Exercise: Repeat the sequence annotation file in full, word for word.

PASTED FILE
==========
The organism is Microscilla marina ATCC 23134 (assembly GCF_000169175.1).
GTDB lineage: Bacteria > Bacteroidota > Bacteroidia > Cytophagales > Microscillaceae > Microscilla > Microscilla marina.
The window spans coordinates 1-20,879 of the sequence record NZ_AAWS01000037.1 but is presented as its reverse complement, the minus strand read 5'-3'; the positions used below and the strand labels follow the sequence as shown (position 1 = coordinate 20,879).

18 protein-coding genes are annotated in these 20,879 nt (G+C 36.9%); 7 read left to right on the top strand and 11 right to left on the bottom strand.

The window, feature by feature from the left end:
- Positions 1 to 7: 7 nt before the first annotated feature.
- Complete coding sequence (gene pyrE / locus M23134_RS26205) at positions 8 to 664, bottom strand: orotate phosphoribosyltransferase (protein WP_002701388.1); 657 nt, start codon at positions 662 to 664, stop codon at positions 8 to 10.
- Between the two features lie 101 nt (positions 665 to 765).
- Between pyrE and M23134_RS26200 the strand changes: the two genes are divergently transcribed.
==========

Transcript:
The organism is Microscilla marina ATCC 23134 (assembly GCF_000169175.1).
GTDB lineage: Bacteria > Bacteroidota > Bacteroidia > Cytophagales > Microscillaceae > Microscilla > Microscilla marina.
The window spans coordinates 1-20,879 of the sequence record NZ_AAWS01000037.1 but is presented as its reverse complement, the minus strand read 5'-3'; the positions used below and the strand labels follow the sequence as shown (position 1 = coordinate 20,879).

18 protein-coding genes are annotated in these 20,879 nt (G+C 36.9%); 7 read left to right on the top strand and 11 right to left on the bottom strand.

The window, feature by feature from the left end:
- Positions 1 to 7: 7 nt before the first annotated feature.
- Complete coding sequence (gene pyrE / locus M23134_RS26205) at positions 8 to 664, bottom strand: orotate phosphoribosyltransferase (protein WP_002701388.1); 657 nt, start codon at positions 662 to 664, stop codon at positions 8 to 10.
- Between the two features lie 101 nt (positions 665 to 765).
- Between pyrE and M23134_RS26200 the strand changes: the two genes are divergently transcribed.